Tantalizer 469: Revised version

From New Scientist #1020, 30th September 1976 [link]

Mr Chips was sodden with gloom after marking the R.I. test. Admittedly no one had scored nought, which was unusual. (In fact the scores were all different). But, alas, the other pupils had done better than the only four Christians in the class.

After some soul-searching he realised that it was his duty to adjust the marks. So he began by adding to each pupil’s score the number of marks gained in the test by all the other pupils. That was better but the resulting list left something to be desired. So he then subtracted from each pupil’s new score three times his or her original score. That was much more satisfactory. The scores were all positive and totalled 116 marks in all. The heathen Blenkinsop was rightly bottom and could therefore be made to write out the 119th psalm.

How many did Blenkinsop score before and after Mr Chips did his duty?


Tantalizer 470: Thirsty work

From New Scientist #1021, 7th October 1976 [link]

“My formula for life is Wit multiplied by Will”, Uncle Ernest announced for the umpteenth time. “I daresay you don’t know what that gives you, young Tommy”.

“Oh yes I do, Uncle”, Tommy replied cheekily.

“Success”, snapped Uncle Ernest.

“Thirst”, retorted Tommy.

Tommy, of course, had made a cryptarithmetic problem of it:


Each different letter stands for a different digit.

What is the value of THIRST?


Tantalizer 471: Hop, skip and jump

From New Scientist #1022, 14th October 1976 [link]

Hop, Skip and Jump live in different houses in Tantalus St., which is numbered from 1 to 100. Here is what they have to say about the matter:

Hop: “My number is divisible by 7. Skip is much too fat. Jump’s number is twice mine.”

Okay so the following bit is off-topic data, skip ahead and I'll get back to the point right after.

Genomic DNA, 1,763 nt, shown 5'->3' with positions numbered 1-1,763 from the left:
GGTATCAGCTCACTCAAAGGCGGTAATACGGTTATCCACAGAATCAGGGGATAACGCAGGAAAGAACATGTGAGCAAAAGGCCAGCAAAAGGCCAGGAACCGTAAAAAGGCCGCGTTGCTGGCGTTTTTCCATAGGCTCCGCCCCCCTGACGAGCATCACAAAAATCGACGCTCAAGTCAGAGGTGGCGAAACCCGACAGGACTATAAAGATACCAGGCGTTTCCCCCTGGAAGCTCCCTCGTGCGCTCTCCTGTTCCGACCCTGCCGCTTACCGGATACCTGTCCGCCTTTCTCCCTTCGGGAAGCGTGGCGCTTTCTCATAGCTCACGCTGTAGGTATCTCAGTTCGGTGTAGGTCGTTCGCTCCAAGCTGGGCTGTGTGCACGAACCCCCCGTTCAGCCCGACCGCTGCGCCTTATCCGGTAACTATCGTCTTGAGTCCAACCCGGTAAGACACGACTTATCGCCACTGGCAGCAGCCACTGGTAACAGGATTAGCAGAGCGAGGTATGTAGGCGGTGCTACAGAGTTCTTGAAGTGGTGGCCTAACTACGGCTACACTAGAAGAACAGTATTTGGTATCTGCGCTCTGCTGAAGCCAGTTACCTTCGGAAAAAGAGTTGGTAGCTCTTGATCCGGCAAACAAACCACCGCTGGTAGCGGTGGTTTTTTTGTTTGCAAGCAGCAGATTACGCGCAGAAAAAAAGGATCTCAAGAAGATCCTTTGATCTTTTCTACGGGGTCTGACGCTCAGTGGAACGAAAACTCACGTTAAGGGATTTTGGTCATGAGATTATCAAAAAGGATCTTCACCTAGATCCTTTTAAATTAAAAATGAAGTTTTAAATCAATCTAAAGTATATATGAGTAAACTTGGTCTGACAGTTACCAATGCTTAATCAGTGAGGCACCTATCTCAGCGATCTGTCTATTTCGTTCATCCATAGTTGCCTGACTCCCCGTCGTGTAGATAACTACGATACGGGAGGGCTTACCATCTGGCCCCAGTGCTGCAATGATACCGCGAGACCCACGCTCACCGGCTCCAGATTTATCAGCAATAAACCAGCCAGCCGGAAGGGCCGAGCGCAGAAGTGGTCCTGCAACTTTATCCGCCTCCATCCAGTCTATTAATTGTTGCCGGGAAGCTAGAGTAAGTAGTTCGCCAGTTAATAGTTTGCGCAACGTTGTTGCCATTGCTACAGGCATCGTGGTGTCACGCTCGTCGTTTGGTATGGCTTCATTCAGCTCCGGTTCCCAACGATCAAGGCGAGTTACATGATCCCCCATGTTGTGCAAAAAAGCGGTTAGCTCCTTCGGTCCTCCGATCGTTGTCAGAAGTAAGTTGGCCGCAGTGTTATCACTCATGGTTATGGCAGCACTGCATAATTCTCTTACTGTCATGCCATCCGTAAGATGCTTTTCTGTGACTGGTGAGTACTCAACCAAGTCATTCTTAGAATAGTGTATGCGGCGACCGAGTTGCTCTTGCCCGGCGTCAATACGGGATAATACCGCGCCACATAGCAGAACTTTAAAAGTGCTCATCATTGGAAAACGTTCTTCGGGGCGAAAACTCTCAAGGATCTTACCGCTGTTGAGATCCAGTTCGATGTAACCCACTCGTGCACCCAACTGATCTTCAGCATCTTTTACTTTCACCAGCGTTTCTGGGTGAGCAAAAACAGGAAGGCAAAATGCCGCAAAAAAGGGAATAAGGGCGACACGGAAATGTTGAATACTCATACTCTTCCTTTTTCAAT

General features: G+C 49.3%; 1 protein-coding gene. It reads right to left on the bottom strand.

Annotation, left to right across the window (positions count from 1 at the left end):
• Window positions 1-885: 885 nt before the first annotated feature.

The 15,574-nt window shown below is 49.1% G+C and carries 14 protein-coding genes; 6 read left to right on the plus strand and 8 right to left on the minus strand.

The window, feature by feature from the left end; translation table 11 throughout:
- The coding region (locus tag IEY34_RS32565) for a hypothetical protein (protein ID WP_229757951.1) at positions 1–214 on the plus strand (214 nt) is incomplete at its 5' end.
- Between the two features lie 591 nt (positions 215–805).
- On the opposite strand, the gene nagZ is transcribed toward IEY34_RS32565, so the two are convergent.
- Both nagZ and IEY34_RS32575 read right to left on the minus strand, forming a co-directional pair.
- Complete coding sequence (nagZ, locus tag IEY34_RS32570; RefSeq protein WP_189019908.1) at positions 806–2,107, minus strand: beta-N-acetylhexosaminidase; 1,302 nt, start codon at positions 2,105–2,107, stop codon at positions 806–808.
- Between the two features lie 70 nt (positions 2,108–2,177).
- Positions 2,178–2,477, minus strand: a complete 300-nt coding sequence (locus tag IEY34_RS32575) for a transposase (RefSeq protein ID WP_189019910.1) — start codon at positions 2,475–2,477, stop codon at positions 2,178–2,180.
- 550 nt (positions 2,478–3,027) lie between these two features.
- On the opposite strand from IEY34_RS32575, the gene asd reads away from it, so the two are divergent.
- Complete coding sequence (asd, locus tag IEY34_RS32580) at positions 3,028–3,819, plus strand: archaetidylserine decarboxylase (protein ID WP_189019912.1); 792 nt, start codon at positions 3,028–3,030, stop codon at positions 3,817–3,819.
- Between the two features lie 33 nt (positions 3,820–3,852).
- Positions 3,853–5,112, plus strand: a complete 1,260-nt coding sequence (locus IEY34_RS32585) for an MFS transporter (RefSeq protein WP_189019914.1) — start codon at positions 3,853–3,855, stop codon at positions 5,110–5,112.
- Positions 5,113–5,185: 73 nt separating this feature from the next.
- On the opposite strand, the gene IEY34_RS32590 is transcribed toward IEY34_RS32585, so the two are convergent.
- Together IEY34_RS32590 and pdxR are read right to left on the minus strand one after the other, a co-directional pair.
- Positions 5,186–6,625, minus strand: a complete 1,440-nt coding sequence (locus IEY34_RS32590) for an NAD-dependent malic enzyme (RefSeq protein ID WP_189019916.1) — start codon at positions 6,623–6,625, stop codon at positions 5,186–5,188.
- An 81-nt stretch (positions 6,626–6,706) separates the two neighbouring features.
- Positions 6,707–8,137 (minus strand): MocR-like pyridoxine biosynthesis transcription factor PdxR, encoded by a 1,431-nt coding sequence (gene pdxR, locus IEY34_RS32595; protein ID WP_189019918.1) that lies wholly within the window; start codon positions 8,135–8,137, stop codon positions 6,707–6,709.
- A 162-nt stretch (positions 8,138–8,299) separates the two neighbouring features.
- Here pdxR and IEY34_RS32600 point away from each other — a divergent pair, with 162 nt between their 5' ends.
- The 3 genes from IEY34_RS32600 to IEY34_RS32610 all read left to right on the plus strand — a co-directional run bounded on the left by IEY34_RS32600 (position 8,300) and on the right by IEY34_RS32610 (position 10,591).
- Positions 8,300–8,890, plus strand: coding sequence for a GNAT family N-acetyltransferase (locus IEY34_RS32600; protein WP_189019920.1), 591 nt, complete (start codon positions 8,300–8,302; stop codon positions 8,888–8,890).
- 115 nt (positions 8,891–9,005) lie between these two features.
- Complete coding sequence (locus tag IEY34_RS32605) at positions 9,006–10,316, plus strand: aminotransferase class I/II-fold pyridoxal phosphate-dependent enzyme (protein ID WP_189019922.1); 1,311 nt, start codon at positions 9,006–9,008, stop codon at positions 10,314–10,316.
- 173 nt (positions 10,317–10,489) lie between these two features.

Skip: “Hop lives at 28. My number is one third of Jump’s. Jump and I are not both even.”

Jump: “Hop lives at 91. Skip lives at 81. My number is divisible by 4.”

One of them has thus made three true statements, another three false and the remaining fellow has alternated, uttering either true, false, true or false, true, false.

Who lives where? And is Skip much too fat?

A correction to this puzzle was published with Tantalizer 473. The problem statement above has been revised accordingly.


Tantalizer 472: Regular soldiers

From New Scientist #1023, 21st October 1976 [link]

The republic of Popularia has the largest police force and the longest pedestrator in the world. The latter is a moving pavement which rolls at uniform speed in both directions between the Palace of Justice and the Ministry of Fun. Rolling along with it are armed guards, standing stiffly at attention and posted at regular intervals.

If you too stood at attention on the pedestrator and timed one minute, starting and ending half way between two guards coming the other way, you would be surprised how many guards rolled past you during the minute. Or perhaps you would not. Anyway the number would be eight times the speed of the pedestrator in miles per hour.